In 2023 Samhain will fall on Tuesday, October 31st
in the northern hemisphere
The leaves dance and float their way down to the cool earth. They adorn her in a patchwork quilt of golden velvets, warm sepias, and crinkled russets. The land subsumes the foliage when the bright hues convert themselves into an umber wither.
Autumn is my favorite time of year. The smell in the air is a healing all on its own. It’s crisp, earthy, not quite musky, it’s the smell of leaves decomposing on the land. I searched for its very own word to describe this beautiful smell that is so fleeting. I could not find one. I expressed my sadness that there was no word for the smell of autumn to my husband and he simply replied, “make one up.” So with a few quick Google searches on the etymology of leaves, decay, earth, scent and autumn, I began to construct my word (sorry to the linguists!)
Sentirdecadruska: defined as the scent of autumn.
The old French word sentir means to feel, smell, perceive, realize, make love to. Decad from the Latin word decadere “to fall off”, decay. Ruska is the Finnish word used to describe leaves turning shades of yellow, orange, red, purple and brown in Autumn. From ruskea meaning “brown.”
Okay, so it’s not the best word. But I craved a word for the scent of this ephemeral magic. Giving our own names to the things we love and hold sacred can lend deep personal meaning to them.
The Veil is Thin at Samhain
Autumn is a time when I think everyone can feel the magic, even if they don’t call it that. The veil between worlds is thinning, making this a potent time for divination, ancestral work, vivid dreams and increased intuition. Samhain (pronounced sow-in) marks the beginning of the darkening phase. It is a time to go inward, to witness the shadow, the spirits, and the magic that is abundant. Samhain marks the last harvest of the year, to reap what you have sown. This is the witches’ new year, a good time to reflect and to look into the future.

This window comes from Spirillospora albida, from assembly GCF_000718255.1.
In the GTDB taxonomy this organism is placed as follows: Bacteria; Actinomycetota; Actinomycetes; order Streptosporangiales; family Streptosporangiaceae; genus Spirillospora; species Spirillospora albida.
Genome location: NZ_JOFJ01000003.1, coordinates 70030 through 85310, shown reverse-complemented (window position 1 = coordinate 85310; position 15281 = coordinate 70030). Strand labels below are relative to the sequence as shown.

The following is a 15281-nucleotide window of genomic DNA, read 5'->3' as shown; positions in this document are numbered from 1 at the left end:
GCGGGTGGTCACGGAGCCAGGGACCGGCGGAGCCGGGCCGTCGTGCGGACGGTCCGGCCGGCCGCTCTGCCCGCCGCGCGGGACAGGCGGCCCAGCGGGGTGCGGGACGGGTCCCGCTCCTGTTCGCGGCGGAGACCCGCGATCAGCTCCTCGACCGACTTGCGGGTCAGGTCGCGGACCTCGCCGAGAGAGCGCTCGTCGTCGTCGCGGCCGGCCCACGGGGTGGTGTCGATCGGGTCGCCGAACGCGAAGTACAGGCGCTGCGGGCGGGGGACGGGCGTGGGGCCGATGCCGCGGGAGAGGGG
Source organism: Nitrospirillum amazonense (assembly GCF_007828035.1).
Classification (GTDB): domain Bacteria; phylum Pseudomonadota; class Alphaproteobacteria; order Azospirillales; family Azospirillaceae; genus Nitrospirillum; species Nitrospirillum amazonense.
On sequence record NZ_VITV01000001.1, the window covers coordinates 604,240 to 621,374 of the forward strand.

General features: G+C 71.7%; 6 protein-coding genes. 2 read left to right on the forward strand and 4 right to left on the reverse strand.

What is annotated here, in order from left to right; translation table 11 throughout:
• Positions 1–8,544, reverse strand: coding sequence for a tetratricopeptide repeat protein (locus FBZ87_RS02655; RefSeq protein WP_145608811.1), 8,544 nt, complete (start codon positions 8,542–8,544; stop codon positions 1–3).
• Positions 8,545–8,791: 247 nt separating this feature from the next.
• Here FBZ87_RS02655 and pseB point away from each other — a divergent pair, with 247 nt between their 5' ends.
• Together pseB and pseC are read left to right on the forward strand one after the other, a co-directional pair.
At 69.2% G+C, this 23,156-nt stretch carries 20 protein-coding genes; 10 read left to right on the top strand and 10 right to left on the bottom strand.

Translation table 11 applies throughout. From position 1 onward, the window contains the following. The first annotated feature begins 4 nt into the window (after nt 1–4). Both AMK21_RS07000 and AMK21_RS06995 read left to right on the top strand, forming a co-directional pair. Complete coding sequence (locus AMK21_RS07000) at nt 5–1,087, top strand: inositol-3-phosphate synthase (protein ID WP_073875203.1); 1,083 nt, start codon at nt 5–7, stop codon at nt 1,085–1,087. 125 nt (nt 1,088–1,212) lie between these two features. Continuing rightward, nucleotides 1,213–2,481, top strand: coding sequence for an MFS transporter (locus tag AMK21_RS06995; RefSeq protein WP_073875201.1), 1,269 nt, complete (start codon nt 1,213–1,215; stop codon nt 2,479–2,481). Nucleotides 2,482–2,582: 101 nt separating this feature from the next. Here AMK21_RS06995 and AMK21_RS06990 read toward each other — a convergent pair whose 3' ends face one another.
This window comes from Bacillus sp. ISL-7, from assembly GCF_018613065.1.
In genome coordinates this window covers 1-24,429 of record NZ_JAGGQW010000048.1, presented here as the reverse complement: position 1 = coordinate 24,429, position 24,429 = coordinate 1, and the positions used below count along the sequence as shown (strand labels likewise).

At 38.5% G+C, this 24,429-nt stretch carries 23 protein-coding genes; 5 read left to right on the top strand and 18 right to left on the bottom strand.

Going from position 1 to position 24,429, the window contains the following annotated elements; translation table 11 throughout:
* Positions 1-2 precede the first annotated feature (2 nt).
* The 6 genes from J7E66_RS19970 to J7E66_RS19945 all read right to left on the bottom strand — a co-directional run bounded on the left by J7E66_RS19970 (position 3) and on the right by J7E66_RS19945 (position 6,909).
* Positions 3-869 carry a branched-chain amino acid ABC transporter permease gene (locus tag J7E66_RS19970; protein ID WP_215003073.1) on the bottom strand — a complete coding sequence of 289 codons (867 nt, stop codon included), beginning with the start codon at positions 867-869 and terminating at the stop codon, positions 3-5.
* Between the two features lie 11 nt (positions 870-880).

I am of (part) Norwegian descent, there are many tales of out-sitting, mound-sitting or grave-sitting in Scandinavian folklore. This custom of grave-sitting was to contact the Disír. The Disír are female ancestor spirits who act as guardian and protectress of their living descendants. Sitting on the graves of your ancestors, especially around Samhain, you open the portal of communication for nourishing support and guidance. When someone dies the relationship does not die with them, it merely changes.
To invoke the Disír, (you can do this at home, you don’t need a grave site or even recent ties to blood ancestors. You can choose to invoke male or female ancestors as well.) you can create a ritual space by lighting a few candles, burning some mugwort or other herbs, and setting up an altar of photos, personal effects from the deceased, flowers and foods for your passed on loved ones. Then sit and envision your most recent grandmothers. Go back one at a time as far back as you can go. Then see your ancestors surrounding you, until there are thousands. Feel gratitude for them, these women who birthed your lineage and brought you into being.* Then draw your cards.
Samhain Tarot Spread
- Guidance from your ancestors.
- What is your shadow hiding?
- Something to bring to life?
- What needs to be burned in your cauldron? What do you need to let go of?
- Something to celebrate.
- An intention you are planting for this witches’ new year.
*You do not have to be of Scandinavian ethnicity for this practice to be meaningful to you. Many cultures around the world, ancient and modern, have ancestor traditions. Doing the work to find your people, lands, myths, and stories will bring you so many insights into the shamanic and esoteric ways of your lineage!
About the Wheel of The Year
The wheel of the year is a round of festivals that celebrate the cyclical nature of the Earth. The wheel of the year integrates festivals from many ancient cultures. Living your life in accordance with the seasons and rhythms of nature will help bring you into balance and leave you feeling in tune with your non linear, cyclical self. Learn about all the other festivals on the wheel of the year in the Learning Center.